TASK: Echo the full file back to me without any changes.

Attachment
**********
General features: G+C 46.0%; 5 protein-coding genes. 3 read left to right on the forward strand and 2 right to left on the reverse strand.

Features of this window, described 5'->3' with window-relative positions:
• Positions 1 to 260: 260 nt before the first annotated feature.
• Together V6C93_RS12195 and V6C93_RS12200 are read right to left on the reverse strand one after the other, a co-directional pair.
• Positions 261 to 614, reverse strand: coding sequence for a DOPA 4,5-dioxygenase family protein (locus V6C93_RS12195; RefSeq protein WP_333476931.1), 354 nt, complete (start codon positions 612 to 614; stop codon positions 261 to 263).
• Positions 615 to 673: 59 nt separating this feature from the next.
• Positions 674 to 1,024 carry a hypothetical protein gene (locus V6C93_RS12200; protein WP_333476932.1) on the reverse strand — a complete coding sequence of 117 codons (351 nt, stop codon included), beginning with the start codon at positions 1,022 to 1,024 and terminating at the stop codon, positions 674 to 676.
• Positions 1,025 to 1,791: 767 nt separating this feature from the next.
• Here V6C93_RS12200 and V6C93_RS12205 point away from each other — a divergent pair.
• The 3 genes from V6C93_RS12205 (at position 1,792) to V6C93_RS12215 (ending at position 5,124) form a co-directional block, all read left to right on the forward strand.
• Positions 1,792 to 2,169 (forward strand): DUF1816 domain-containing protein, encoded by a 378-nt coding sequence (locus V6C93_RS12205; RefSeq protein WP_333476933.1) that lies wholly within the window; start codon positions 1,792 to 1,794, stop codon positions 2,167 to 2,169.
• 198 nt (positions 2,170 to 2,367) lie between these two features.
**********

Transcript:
General features: G+C 46.0%; 5 protein-coding genes. 3 read left to right on the forward strand and 2 right to left on the reverse strand.

Features of this window, described 5'->3' with window-relative positions:
• Positions 1 to 260: 260 nt before the first annotated feature.
• Together V6C93_RS12195 and V6C93_RS12200 are read right to left on the reverse strand one after the other, a co-directional pair.
• Positions 261 to 614, reverse strand: coding sequence for a DOPA 4,5-dioxygenase family protein (locus V6C93_RS12195; RefSeq protein WP_333476931.1), 354 nt, complete (start codon positions 612 to 614; stop codon positions 261 to 263).
• Positions 615 to 673: 59 nt separating this feature from the next.
• Positions 674 to 1,024 carry a hypothetical protein gene (locus V6C93_RS12200; protein WP_333476932.1) on the reverse strand — a complete coding sequence of 117 codons (351 nt, stop codon included), beginning with the start codon at positions 1,022 to 1,024 and terminating at the stop codon, positions 674 to 676.
• Positions 1,025 to 1,791: 767 nt separating this feature from the next.
• Here V6C93_RS12200 and V6C93_RS12205 point away from each other — a divergent pair.
• The 3 genes from V6C93_RS12205 (at position 1,792) to V6C93_RS12215 (ending at position 5,124) form a co-directional block, all read left to right on the forward strand.
• Positions 1,792 to 2,169 (forward strand): DUF1816 domain-containing protein, encoded by a 378-nt coding sequence (locus V6C93_RS12205; RefSeq protein WP_333476933.1) that lies wholly within the window; start codon positions 1,792 to 1,794, stop codon positions 2,167 to 2,169.
• 198 nt (positions 2,170 to 2,367) lie between these two features.